What counts as conservation talk?

I am taking a break from writing about Cyberlab today, since I have been in a work retreat this past weekend and trying to move forward with my research project. I am getting ready to dive into data collection, and one of my methods includes a focus group composed of professionals in various fields and organizations that have some relationship to the conservation mission. The goal is for us to develop a rubric for what counts as conservation talk when you are watching family discourse at live animal exhibits.

With that in mind, I have been doing a lot of thinking and reading about conservation, what it means, how it is talked about, where it happens, what mission it carries, and what does it really mean to different public audiences in Free-Choice Learning settings. While doing so, I stumbled across Oregon Public Broadcasting’s “Think Out Loud” show about the value of Nature. Guest speakers were Michael Nelson (Professor of environmental ethics and philosophy at Oregon State University) and Cathy Macdonald (Oregon Director of conservation programs for the Nature Conservancy). They carried on a short but interesting conversation that added a whole new dimension to my thinking as I design a conservation message intervention for one of the activities my recruited families will go through.

The main discussion revolved around the intrinsic versus utilitarian value of nature, how such values align with the conservation message and which would be best used to deliver a resource conservation message to various audiences. Nelson is a co-author on a recent paper emphasizing the point that, when given the opportunity to express intrinsic value, people tend to really do it. The problem lies in cross-disciplinary confusion about what intrinsic value means; therefore, the professional conservation community is missing out when they do not incorporate an intrinsic value component to their framework of thinking.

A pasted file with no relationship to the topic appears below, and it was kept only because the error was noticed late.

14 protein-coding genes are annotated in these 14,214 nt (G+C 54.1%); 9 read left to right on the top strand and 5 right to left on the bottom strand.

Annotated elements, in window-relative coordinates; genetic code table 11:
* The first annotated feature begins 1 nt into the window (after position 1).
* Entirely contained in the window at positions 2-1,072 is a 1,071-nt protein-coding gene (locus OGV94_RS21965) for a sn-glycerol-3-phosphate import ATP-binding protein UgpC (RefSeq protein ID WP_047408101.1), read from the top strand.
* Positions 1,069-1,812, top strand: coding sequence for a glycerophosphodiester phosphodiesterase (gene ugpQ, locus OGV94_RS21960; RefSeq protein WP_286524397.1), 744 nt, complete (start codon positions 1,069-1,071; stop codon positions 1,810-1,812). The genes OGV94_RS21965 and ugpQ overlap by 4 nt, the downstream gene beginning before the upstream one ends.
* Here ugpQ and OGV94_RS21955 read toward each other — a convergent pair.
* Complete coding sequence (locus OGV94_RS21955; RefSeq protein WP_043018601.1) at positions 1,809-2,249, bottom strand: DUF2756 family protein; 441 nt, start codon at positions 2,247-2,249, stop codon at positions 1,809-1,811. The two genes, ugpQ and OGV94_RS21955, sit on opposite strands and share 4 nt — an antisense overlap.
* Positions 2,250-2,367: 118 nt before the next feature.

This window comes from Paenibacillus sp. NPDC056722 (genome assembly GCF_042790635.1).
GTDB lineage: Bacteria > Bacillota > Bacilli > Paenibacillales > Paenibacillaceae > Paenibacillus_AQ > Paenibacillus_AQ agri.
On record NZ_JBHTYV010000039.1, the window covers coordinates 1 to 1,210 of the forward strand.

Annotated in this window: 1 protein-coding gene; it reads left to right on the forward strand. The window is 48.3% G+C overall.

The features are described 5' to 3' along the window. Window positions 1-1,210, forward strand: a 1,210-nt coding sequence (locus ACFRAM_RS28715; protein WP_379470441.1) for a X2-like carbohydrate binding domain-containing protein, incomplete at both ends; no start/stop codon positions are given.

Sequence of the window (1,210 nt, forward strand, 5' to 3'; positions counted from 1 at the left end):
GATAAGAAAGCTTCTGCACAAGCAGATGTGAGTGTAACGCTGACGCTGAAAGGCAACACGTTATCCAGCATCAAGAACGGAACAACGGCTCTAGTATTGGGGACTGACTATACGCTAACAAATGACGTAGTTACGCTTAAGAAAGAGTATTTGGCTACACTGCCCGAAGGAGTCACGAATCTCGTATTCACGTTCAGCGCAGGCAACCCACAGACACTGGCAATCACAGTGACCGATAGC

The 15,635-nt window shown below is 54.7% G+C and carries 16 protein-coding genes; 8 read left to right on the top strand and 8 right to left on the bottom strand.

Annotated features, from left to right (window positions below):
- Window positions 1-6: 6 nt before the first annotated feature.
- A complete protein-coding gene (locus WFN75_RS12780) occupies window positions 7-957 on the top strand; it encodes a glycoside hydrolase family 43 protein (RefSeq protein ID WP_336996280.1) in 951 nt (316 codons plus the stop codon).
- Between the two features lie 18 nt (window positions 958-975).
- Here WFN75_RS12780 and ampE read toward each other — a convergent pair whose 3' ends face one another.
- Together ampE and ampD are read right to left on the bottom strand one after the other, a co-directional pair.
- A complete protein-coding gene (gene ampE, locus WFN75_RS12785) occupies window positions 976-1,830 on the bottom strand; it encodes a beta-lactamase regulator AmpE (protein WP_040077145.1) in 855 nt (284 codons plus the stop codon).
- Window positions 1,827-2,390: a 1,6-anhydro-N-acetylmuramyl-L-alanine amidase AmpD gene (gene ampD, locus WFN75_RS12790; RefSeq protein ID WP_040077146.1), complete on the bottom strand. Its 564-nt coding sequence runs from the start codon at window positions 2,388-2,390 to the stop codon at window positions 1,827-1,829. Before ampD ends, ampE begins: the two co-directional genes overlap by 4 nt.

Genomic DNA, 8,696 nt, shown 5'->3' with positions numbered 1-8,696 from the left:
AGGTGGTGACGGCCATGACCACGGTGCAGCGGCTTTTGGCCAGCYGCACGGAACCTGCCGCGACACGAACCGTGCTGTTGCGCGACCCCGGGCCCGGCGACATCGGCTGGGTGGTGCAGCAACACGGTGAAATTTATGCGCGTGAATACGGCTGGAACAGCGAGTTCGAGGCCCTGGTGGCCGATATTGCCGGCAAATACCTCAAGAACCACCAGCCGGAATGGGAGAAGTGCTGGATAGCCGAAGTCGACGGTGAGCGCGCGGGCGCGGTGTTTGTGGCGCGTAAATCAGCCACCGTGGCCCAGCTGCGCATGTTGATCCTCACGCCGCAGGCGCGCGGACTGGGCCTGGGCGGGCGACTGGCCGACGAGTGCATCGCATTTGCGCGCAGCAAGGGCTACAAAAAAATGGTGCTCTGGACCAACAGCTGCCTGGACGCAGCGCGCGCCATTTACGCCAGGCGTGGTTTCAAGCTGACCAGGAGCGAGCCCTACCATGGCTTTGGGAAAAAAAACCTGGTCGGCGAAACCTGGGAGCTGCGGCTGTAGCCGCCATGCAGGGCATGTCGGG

I see both intrinsic and utilitarian values as equally useful tools in spreading the conservation message, but how do we accomplish that? Say in live animal exhibits such as the touch-tanks I will be doing my research on. Light bulb went on! I think I can have a most focused way to create a background for my rubric as I watch the families’ discourse and can classify what kinds of values they are expressing, intrinsic or utilitarian, and use that as baseline data for our focus group discussions. If adding intrinsic value to an animal is an indicator of some conservation awareness or a firm component of conservation mission, then we can’t disregard that kind of discourse during family interactions.

That brings me back to my dilemma now as to what kind of intervention to design so as to purposely expose participating families to a conservation message. Do I focus on the utilitarian aspects or intrinsic aspects or both? How can we combine it all within this rubric-creating exercise? Moreover, how can it all relate to the literature suggestion that experiencing live animals in exhibits generates a level of conservation awareness in visitors? I am sure the nature of qualitative work will help guide the phases of research based on the collected data itself. I am super excited to start putting all these thoughts into solid research activities to generate solid and novel tools to be used within the same research and to generate original results about what family conservation talk looks like in free-choice learning settings. That would add an exciting new dimension to what we already know about biological talk at touch-tanks by previous research from Shawn Rowe and Jim Kisiel, and add conservation talk to the body of knowledge out there. At least, I hope so.